Why do I still prefer PCLinux? Well, PCLinux is just as guilty as Ubuntu (GNOME) here, because they both use desktop managers that like big icons. KDE is particularly irritating with its huuuuuge mouse over effects that are interesting for .3 seconds after which we want to erase the memory of such space invasion! So maybe I don’t really prefer PCLinux here… and oops… Windows wins… (PLEASE DON’T CRUCIFY ME!)

6. Better Implementation of alternative Desktop Managers (in UBUNTU)

After griping about KDE let me say that my preferred desktop environment has been KDE but whenever I’ve tried Kubuntu (Ubuntu with KDE), I’ve faced huge problems… perhaps there’s a jinx. But I’ve also noticed that the Kubuntu KDE implementation is not as good as PCLinux… but that’s not the point. If I was using Ubuntu, I want to be able to integrate other desktop managers like KDE, but I had a difficult time getting that done in Ubuntu. I think Linux’ strength is customizability… and this should be basic and well-done.

Why do I still prefer PCLinux? Actually, PCLinux’s KDE implementation is so good that I hadn’t thought of using any other desktop manager… so maybe if I tried I would face a similar struggle… so actually, even here I can’t say whether I prefer PCLinux or not in this feature.

7. Better hibernation (or communication why not)

Recently, in Ubuntu, I tried to hibernate. It allowed me to hibernate when suddenly there was a black screen, with a black message, and then it reached the suspend screen. ie. it didn’t hibernated, and I didn’t know why. I tried again, and same thing. I realised that I had to quickly read the black screen message and the third time I did, in the split second it afforded, and got something like… not enough memory… in what I don’t know. But I wondered why there was such a problem in a simple thing like hibernation… and why I wasn’t told about it more intellegently.

Why do I still prefer PCLinux? I have faced absolutely no problem hibernating my PCLinuxOS in both Laptops and desktops. What’s the problem in Ubuntu, I’m not sure, at least I should be told about it more clearly.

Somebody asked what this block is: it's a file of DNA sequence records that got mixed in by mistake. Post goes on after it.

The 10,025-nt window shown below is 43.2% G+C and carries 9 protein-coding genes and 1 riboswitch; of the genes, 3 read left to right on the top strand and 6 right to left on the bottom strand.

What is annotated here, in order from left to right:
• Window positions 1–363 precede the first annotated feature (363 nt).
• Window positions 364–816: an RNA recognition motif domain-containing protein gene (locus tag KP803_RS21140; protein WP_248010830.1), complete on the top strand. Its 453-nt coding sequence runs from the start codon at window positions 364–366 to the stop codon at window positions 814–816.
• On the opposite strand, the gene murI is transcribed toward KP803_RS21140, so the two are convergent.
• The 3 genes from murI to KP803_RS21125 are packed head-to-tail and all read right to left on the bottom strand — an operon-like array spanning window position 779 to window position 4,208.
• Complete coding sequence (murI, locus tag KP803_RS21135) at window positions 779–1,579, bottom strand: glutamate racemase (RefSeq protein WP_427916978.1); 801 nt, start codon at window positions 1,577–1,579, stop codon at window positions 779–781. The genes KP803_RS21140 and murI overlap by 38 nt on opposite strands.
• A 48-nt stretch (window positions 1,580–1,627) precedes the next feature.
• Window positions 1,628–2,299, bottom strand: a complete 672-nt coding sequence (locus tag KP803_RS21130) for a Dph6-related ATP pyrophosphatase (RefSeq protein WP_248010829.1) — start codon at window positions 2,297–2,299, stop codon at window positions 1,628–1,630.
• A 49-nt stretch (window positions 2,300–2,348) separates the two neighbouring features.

8. Better default font rendition

Ubuntu 8.04 has a much improved font rendition (from its predecessor), I must admit. But it’s still not as good as Windows. I know it’s unfair to compare to Windows, but what to do, I’m a post-Windows user… and the people I recommend Linux to are all Windows users, and such things matter.

Why do I still prefer PCLinux? Even PCLinux has a decent/average default font rendition, that improves when you install non-free fonts (which I think should be installed by default). So I guess, even PCLinux is not much better or worse than Ubuntu in this regard.

9. Let’s get an application/desktop dock (yes like the one on the MACs)

OK, I know the even PClinux does not have a application/desktop application dock. But Dreamlinux does. And Dreamlinux’ docking doesn’t look/work so bad. Why not Ubuntu? If I am to ‘leave’ PCLinux, surely better usability and attractiveness would be one reason, and currently Ubuntu does not have that (it’s not better than PCLinux in this regard, just the same… though it uses GNOME).


I’m a Linux fan, not a PCLinux or Ubuntu Fan. Ie. I don’t care if Ubuntu is better or PCLinux or openSUSE as long as the overall spread of Linux is achieved. My problem however with Ubuntu is that most beginners hear about it and use it, and get frustrated with its little nagging flaws and difficulties. I have found that PCLinux has less flaws and difficulties (for new, post-Windows, users). Therefore, I will still be encouraging new Linux users to adopt PCLinux (or at least try to LinuxMint, hope that is easier to use?). But Ubuntu, is good, really good, but for a beginner, it disappoints.



1. Riverrun - April 30, 2008

I agree with you for the most part, KDE is not only more functional but has better software (K3b, Amarok etc.) and yes, I prefer PCLOS to Ubuntu.

Why am I using Hardy Heron, then?